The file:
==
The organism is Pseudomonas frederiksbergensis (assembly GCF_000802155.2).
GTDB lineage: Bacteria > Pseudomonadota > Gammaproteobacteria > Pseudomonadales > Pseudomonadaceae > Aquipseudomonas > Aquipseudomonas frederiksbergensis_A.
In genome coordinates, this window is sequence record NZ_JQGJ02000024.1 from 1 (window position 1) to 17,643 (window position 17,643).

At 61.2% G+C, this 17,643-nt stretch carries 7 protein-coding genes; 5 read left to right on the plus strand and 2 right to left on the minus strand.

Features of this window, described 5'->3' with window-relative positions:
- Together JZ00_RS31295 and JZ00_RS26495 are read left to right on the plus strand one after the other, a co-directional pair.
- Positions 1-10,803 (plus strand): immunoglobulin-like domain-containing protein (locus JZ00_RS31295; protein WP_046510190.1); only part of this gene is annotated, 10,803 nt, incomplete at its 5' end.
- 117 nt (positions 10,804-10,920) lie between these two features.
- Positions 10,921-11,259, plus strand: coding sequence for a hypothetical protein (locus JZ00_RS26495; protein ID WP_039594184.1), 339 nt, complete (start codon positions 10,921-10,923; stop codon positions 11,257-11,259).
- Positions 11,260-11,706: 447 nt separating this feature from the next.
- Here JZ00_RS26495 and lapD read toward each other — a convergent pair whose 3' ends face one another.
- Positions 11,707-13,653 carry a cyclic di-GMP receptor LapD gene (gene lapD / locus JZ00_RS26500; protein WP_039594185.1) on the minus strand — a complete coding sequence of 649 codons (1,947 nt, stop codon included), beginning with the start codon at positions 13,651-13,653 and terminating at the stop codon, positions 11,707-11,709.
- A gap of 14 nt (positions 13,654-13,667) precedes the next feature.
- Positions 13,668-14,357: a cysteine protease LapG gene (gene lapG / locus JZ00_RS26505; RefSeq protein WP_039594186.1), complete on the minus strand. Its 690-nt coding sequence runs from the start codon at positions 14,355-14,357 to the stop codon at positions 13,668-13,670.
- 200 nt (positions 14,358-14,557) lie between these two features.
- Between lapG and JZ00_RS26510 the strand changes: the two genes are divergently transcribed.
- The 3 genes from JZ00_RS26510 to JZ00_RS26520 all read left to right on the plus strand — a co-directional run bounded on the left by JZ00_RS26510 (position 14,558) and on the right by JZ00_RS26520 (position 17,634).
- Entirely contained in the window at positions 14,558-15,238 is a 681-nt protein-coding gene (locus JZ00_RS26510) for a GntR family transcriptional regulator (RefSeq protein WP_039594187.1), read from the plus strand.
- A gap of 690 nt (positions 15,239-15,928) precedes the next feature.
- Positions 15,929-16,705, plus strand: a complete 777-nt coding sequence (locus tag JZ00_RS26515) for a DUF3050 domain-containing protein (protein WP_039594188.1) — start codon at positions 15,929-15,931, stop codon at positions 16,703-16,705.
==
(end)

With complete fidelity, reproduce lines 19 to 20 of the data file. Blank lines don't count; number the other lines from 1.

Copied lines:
- A gap of 690 nt (positions 15,239-15,928) precedes the next feature.
- Positions 15,929-16,705, plus strand: a complete 777-nt coding sequence (locus tag JZ00_RS26515) for a DUF3050 domain-containing protein (protein WP_039594188.1) — start codon at positions 15,929-15,931, stop codon at positions 16,703-16,705.